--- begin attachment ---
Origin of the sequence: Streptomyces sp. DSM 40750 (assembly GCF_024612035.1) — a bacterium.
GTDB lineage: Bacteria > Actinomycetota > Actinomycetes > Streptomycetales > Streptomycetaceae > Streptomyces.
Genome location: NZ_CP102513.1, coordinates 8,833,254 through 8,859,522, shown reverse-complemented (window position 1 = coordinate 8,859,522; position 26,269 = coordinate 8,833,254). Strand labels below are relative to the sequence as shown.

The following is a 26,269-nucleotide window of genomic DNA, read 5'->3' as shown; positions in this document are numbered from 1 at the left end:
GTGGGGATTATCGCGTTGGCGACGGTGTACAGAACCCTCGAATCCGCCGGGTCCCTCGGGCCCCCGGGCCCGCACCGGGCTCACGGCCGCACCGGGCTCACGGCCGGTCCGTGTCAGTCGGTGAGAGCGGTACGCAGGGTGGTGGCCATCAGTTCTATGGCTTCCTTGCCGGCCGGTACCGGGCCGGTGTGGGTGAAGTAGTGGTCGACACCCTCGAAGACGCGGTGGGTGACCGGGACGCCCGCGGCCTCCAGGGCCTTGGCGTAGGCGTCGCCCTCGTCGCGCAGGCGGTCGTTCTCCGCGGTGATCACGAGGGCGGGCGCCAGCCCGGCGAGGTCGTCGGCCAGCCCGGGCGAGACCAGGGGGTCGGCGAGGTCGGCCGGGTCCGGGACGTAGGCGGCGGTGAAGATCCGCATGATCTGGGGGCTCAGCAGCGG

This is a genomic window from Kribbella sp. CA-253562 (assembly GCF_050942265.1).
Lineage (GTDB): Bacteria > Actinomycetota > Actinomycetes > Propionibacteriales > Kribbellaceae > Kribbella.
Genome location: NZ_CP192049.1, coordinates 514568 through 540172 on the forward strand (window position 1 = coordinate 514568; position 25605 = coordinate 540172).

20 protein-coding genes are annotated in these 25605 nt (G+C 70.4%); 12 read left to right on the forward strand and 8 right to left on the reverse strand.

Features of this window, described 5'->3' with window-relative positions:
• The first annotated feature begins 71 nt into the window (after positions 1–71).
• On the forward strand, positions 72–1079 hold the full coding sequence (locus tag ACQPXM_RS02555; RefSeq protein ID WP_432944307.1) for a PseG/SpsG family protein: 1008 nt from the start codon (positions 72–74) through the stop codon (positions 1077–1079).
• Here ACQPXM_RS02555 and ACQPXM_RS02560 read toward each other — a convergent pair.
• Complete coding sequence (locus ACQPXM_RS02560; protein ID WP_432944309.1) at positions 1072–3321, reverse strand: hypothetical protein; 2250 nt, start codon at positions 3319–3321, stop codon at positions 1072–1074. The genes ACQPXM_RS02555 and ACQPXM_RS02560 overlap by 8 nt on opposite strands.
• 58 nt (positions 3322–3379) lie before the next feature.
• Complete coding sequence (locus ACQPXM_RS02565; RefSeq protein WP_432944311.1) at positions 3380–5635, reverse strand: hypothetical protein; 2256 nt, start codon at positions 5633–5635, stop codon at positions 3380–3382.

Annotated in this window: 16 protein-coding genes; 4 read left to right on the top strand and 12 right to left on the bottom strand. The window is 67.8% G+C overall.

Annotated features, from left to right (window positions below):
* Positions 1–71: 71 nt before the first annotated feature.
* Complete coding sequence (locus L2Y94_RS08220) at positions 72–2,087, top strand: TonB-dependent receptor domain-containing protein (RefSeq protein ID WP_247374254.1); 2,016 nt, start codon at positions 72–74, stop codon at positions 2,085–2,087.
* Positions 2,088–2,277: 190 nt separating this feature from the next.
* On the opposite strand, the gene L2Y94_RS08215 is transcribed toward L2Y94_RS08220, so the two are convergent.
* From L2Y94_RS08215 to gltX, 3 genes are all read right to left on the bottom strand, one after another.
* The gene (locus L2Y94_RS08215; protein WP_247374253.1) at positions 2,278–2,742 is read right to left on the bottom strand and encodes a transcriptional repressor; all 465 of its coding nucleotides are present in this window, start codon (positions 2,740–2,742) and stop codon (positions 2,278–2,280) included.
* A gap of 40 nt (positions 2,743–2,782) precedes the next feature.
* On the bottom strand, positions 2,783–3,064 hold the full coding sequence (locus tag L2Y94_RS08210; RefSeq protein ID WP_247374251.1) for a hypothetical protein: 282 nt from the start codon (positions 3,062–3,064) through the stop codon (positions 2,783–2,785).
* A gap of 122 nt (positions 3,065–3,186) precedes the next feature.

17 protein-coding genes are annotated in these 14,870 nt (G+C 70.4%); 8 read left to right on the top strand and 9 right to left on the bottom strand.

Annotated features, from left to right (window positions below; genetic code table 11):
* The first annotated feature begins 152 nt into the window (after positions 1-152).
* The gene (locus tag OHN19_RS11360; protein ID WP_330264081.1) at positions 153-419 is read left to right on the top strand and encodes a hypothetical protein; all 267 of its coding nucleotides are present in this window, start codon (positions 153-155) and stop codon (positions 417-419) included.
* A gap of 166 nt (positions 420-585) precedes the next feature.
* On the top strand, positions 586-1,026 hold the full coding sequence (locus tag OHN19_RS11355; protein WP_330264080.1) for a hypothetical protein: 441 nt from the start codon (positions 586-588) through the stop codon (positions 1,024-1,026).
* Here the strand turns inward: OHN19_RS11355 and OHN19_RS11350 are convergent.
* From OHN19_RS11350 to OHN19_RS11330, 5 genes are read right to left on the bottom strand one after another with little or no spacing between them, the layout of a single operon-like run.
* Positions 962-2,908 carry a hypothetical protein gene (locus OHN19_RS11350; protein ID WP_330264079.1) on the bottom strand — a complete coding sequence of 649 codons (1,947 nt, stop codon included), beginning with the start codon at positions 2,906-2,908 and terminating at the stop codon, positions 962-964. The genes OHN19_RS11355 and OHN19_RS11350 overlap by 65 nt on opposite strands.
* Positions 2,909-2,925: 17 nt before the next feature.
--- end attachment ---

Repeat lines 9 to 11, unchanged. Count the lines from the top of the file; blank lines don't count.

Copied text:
20 protein-coding genes are annotated in these 25605 nt (G+C 70.4%); 12 read left to right on the forward strand and 8 right to left on the reverse strand.

Features of this window, described 5'->3' with window-relative positions:
• The first annotated feature begins 71 nt into the window (after positions 1–71).